Is it worth it to drive 30 minutes out of your way to enjoy exactly what you want in a travel experience?
You bet it is.
Despite all the general upheaval in the world, it is still wonderfully true that travel is good for the soul. Sometimes I’ve worried that travel’s magic is gone for me – would travel ever be the same, or have I become too much of an exhausted, cranky cynic?
My soul was rescued by a basket of crispy fried oysters.
After running a social media workshop and doing some exploring in the small south Texas town of Ganado, I realized that the Texas Gulf Coast at Port Lavaca was only about a 30 minute drive south of me. It was really Lavaca Bay and Matagorda Bay, not directly ON the ocean, but close enough to hear screeching seagulls and smell salt water.
Heading south meant that I’d be driving almost directly away from the direction of my home near Austin, and I wouldn’t arrive back until a bit after dark, but there was a travel vision in my head.
Me, sitting somewhere by ocean water, a breeze hitting me on a restaurant patio, with a late lunch of seafood.
(Honestly, I didn’t think I’d really find all that together in one place, but sniffing sea air for a little while was enough, even if I had to get a burger somewhere.)
I drove south, on a two-lane highway where everyone bombs along at 70-80 miles an hour because there isn’t much traffic and the road is as straight as a ruler.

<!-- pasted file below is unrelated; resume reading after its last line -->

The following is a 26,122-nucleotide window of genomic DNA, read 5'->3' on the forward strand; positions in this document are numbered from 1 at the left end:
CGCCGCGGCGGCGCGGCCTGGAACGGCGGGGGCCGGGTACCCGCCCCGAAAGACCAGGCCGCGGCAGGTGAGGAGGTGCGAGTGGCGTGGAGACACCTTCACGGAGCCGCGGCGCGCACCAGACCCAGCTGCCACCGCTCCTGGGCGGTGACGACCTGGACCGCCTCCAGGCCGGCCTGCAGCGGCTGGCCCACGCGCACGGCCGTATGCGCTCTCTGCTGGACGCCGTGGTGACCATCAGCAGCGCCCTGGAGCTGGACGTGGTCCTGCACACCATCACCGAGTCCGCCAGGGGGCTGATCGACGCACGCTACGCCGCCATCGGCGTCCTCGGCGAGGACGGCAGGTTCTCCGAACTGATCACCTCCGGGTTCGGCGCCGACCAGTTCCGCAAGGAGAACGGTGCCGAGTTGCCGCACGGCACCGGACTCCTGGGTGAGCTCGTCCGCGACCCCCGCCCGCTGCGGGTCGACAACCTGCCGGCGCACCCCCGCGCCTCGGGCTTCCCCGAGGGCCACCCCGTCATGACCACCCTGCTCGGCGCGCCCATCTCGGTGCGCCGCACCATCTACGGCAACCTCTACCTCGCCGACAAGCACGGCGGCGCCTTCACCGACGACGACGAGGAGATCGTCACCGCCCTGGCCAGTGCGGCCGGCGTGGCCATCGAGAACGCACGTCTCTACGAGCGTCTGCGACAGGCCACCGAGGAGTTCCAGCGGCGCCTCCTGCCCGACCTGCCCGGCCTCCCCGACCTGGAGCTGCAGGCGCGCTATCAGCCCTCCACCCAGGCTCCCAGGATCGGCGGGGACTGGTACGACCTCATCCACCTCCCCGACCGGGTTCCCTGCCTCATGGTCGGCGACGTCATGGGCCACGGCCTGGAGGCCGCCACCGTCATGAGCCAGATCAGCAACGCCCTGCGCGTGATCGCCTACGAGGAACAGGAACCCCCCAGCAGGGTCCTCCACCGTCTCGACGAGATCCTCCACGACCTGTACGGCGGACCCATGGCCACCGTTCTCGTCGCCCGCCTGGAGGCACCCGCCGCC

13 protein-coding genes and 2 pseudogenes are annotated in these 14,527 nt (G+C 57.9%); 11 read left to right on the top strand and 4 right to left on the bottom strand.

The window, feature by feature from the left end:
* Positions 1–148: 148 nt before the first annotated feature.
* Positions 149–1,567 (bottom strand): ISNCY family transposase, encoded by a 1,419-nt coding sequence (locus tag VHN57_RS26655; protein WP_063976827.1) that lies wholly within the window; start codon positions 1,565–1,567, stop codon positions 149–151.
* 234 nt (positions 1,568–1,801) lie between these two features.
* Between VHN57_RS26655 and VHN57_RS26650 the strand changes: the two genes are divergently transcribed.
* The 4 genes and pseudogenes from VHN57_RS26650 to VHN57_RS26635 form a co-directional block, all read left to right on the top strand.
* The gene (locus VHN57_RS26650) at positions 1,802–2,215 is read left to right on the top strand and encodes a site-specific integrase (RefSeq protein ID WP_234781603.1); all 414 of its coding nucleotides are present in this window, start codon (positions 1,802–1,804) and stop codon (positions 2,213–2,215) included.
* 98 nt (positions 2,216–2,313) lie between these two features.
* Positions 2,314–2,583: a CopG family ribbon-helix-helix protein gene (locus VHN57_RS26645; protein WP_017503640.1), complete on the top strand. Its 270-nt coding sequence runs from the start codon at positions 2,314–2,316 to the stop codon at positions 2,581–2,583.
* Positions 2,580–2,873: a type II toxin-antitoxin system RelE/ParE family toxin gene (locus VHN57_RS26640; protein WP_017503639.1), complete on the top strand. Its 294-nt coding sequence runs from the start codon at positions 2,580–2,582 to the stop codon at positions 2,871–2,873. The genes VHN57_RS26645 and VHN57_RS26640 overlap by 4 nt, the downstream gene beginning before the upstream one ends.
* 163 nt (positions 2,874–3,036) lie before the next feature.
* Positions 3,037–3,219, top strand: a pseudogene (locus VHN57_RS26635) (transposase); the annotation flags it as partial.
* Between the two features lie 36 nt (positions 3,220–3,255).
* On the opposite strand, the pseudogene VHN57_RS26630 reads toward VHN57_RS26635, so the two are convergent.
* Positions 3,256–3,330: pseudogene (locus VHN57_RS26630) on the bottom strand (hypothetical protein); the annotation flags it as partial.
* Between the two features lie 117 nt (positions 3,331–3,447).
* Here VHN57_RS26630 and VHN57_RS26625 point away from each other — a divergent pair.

Weird white blobs were stuck on the shoulder for one stretch, which I finally realized were blown bits of cotton from a recent harvest. Of course, I also saw plenty of cattle and some oil pump jacks spread across the flat coastal plain, plus huge packaging and plastic processing plants that dominated the horizon (and made me worry about their vulnerability to hurricanes.)
When I arrived in Port Lavaca, I drove around a little and then pulled over to look for a seafood place. A little Googling and poking around on Yelp (one of my go-to apps for travel) brought me to Scully’s Sports Bar & Grill, with that perfect breezy patio and a bay view.
Opposite Scully’s was a small group of working fishing and shrimping vessels rocking away at their berths as one pulled in from being out at sea. It almost felt like they were sitting there to add the perfect atmosphere.
I dithered over whether to order the small or large fried oyster basket, but the large (12 of them, nice and crunchy) plus a couple of hush puppies and some fries, was perfect.
Suddenly, I was literally “living the dream” of salty breezes and seafood.
I’d have driven a whole hour or more out of my way to get that, come to think of it.
(All photos by the author.)
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